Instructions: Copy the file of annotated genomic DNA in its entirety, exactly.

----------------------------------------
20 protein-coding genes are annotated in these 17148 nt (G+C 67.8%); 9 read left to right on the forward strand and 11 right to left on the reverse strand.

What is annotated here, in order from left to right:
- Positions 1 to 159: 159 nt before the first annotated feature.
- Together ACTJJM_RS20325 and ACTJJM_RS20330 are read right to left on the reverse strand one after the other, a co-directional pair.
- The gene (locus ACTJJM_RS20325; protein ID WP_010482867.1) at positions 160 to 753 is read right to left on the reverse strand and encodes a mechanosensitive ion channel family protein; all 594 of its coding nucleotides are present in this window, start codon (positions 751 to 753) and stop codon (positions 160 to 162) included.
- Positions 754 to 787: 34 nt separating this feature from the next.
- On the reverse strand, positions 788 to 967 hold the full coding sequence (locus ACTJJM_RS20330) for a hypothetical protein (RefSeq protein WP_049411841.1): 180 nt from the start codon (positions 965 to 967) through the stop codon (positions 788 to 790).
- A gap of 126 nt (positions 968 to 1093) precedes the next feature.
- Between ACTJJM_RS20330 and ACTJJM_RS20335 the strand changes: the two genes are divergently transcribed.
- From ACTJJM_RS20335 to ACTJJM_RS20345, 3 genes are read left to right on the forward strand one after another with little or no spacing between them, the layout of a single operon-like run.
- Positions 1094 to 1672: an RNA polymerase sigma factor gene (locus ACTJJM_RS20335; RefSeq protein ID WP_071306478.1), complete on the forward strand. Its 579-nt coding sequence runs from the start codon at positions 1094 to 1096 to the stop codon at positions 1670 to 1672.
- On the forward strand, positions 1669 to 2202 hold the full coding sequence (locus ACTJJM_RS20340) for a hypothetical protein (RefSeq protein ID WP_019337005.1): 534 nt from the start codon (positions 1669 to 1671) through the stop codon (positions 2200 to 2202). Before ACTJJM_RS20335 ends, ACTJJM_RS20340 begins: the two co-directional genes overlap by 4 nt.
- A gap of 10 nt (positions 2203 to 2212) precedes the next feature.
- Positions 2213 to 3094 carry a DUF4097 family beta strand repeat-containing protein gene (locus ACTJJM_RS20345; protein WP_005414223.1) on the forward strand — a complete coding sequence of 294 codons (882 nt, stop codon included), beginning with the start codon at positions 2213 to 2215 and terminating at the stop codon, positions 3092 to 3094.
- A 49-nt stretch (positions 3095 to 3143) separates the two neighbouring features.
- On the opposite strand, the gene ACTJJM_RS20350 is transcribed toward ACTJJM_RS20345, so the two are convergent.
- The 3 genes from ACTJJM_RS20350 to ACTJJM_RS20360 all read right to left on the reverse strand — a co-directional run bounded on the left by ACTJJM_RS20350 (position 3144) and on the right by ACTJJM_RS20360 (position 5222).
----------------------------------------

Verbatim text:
20 protein-coding genes are annotated in these 17148 nt (G+C 67.8%); 9 read left to right on the forward strand and 11 right to left on the reverse strand.

What is annotated here, in order from left to right:
- Positions 1 to 159: 159 nt before the first annotated feature.
- Together ACTJJM_RS20325 and ACTJJM_RS20330 are read right to left on the reverse strand one after the other, a co-directional pair.
- The gene (locus ACTJJM_RS20325; protein ID WP_010482867.1) at positions 160 to 753 is read right to left on the reverse strand and encodes a mechanosensitive ion channel family protein; all 594 of its coding nucleotides are present in this window, start codon (positions 751 to 753) and stop codon (positions 160 to 162) included.
- Positions 754 to 787: 34 nt separating this feature from the next.
- On the reverse strand, positions 788 to 967 hold the full coding sequence (locus ACTJJM_RS20330) for a hypothetical protein (RefSeq protein WP_049411841.1): 180 nt from the start codon (positions 965 to 967) through the stop codon (positions 788 to 790).
- A gap of 126 nt (positions 968 to 1093) precedes the next feature.
- Between ACTJJM_RS20330 and ACTJJM_RS20335 the strand changes: the two genes are divergently transcribed.
- From ACTJJM_RS20335 to ACTJJM_RS20345, 3 genes are read left to right on the forward strand one after another with little or no spacing between them, the layout of a single operon-like run.
- Positions 1094 to 1672: an RNA polymerase sigma factor gene (locus ACTJJM_RS20335; RefSeq protein ID WP_071306478.1), complete on the forward strand. Its 579-nt coding sequence runs from the start codon at positions 1094 to 1096 to the stop codon at positions 1670 to 1672.
- On the forward strand, positions 1669 to 2202 hold the full coding sequence (locus ACTJJM_RS20340) for a hypothetical protein (RefSeq protein ID WP_019337005.1): 534 nt from the start codon (positions 1669 to 1671) through the stop codon (positions 2200 to 2202). Before ACTJJM_RS20335 ends, ACTJJM_RS20340 begins: the two co-directional genes overlap by 4 nt.
- A gap of 10 nt (positions 2203 to 2212) precedes the next feature.
- Positions 2213 to 3094 carry a DUF4097 family beta strand repeat-containing protein gene (locus ACTJJM_RS20345; protein WP_005414223.1) on the forward strand — a complete coding sequence of 294 codons (882 nt, stop codon included), beginning with the start codon at positions 2213 to 2215 and terminating at the stop codon, positions 3092 to 3094.
- A 49-nt stretch (positions 3095 to 3143) separates the two neighbouring features.
- On the opposite strand, the gene ACTJJM_RS20350 is transcribed toward ACTJJM_RS20345, so the two are convergent.
- The 3 genes from ACTJJM_RS20350 to ACTJJM_RS20360 all read right to left on the reverse strand — a co-directional run bounded on the left by ACTJJM_RS20350 (position 3144) and on the right by ACTJJM_RS20360 (position 5222).